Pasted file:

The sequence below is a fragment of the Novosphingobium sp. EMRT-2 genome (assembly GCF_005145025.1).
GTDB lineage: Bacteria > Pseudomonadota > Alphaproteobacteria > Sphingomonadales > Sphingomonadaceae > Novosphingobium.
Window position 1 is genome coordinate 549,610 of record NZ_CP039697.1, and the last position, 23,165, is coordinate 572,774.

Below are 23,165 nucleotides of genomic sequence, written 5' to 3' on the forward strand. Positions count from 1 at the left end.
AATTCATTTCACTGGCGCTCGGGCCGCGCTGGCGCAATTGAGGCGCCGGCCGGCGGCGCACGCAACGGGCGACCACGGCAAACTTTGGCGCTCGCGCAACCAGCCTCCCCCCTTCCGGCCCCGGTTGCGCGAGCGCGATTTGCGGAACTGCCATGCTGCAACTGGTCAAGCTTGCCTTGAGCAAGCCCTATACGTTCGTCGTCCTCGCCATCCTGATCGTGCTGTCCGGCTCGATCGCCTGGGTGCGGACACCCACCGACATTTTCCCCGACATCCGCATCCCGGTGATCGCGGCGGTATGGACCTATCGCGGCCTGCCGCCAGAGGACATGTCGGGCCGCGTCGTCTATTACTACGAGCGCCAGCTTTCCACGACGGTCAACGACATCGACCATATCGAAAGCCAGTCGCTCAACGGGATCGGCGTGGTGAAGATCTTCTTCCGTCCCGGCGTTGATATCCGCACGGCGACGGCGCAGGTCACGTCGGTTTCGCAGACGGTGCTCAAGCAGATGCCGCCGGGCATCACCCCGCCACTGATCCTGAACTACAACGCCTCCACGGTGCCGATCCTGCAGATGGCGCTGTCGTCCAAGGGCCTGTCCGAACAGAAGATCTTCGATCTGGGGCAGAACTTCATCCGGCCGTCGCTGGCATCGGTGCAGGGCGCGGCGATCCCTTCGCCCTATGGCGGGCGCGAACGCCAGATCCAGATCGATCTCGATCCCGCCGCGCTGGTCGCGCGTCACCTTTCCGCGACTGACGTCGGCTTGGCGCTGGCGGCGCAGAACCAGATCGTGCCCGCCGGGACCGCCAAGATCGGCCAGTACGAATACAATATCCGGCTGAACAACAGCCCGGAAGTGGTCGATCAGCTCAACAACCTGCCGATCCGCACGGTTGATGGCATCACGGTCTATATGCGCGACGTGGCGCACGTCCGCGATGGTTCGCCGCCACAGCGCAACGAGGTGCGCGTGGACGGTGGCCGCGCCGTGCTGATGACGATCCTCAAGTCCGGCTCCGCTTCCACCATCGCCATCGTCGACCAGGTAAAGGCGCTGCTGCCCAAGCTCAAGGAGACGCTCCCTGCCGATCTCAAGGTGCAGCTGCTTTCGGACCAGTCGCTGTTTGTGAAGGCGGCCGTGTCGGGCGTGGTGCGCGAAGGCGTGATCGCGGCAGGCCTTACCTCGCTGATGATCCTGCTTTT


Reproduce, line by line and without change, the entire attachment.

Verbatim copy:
The sequence below is a fragment of the Novosphingobium sp. EMRT-2 genome (assembly GCF_005145025.1).
GTDB lineage: Bacteria > Pseudomonadota > Alphaproteobacteria > Sphingomonadales > Sphingomonadaceae > Novosphingobium.
Window position 1 is genome coordinate 549,610 of record NZ_CP039697.1, and the last position, 23,165, is coordinate 572,774.

Below are 23,165 nucleotides of genomic sequence, written 5' to 3' on the forward strand. Positions count from 1 at the left end.
AATTCATTTCACTGGCGCTCGGGCCGCGCTGGCGCAATTGAGGCGCCGGCCGGCGGCGCACGCAACGGGCGACCACGGCAAACTTTGGCGCTCGCGCAACCAGCCTCCCCCCTTCCGGCCCCGGTTGCGCGAGCGCGATTTGCGGAACTGCCATGCTGCAACTGGTCAAGCTTGCCTTGAGCAAGCCCTATACGTTCGTCGTCCTCGCCATCCTGATCGTGCTGTCCGGCTCGATCGCCTGGGTGCGGACACCCACCGACATTTTCCCCGACATCCGCATCCCGGTGATCGCGGCGGTATGGACCTATCGCGGCCTGCCGCCAGAGGACATGTCGGGCCGCGTCGTCTATTACTACGAGCGCCAGCTTTCCACGACGGTCAACGACATCGACCATATCGAAAGCCAGTCGCTCAACGGGATCGGCGTGGTGAAGATCTTCTTCCGTCCCGGCGTTGATATCCGCACGGCGACGGCGCAGGTCACGTCGGTTTCGCAGACGGTGCTCAAGCAGATGCCGCCGGGCATCACCCCGCCACTGATCCTGAACTACAACGCCTCCACGGTGCCGATCCTGCAGATGGCGCTGTCGTCCAAGGGCCTGTCCGAACAGAAGATCTTCGATCTGGGGCAGAACTTCATCCGGCCGTCGCTGGCATCGGTGCAGGGCGCGGCGATCCCTTCGCCCTATGGCGGGCGCGAACGCCAGATCCAGATCGATCTCGATCCCGCCGCGCTGGTCGCGCGTCACCTTTCCGCGACTGACGTCGGCTTGGCGCTGGCGGCGCAGAACCAGATCGTGCCCGCCGGGACCGCCAAGATCGGCCAGTACGAATACAATATCCGGCTGAACAACAGCCCGGAAGTGGTCGATCAGCTCAACAACCTGCCGATCCGCACGGTTGATGGCATCACGGTCTATATGCGCGACGTGGCGCACGTCCGCGATGGTTCGCCGCCACAGCGCAACGAGGTGCGCGTGGACGGTGGCCGCGCCGTGCTGATGACGATCCTCAAGTCCGGCTCCGCTTCCACCATCGCCATCGTCGACCAGGTAAAGGCGCTGCTGCCCAAGCTCAAGGAGACGCTCCCTGCCGATCTCAAGGTGCAGCTGCTTTCGGACCAGTCGCTGTTTGTGAAGGCGGCCGTGTCGGGCGTGGTGCGCGAAGGCGTGATCGCGGCAGGCCTTACCTCGCTGATGATCCTGCTTTT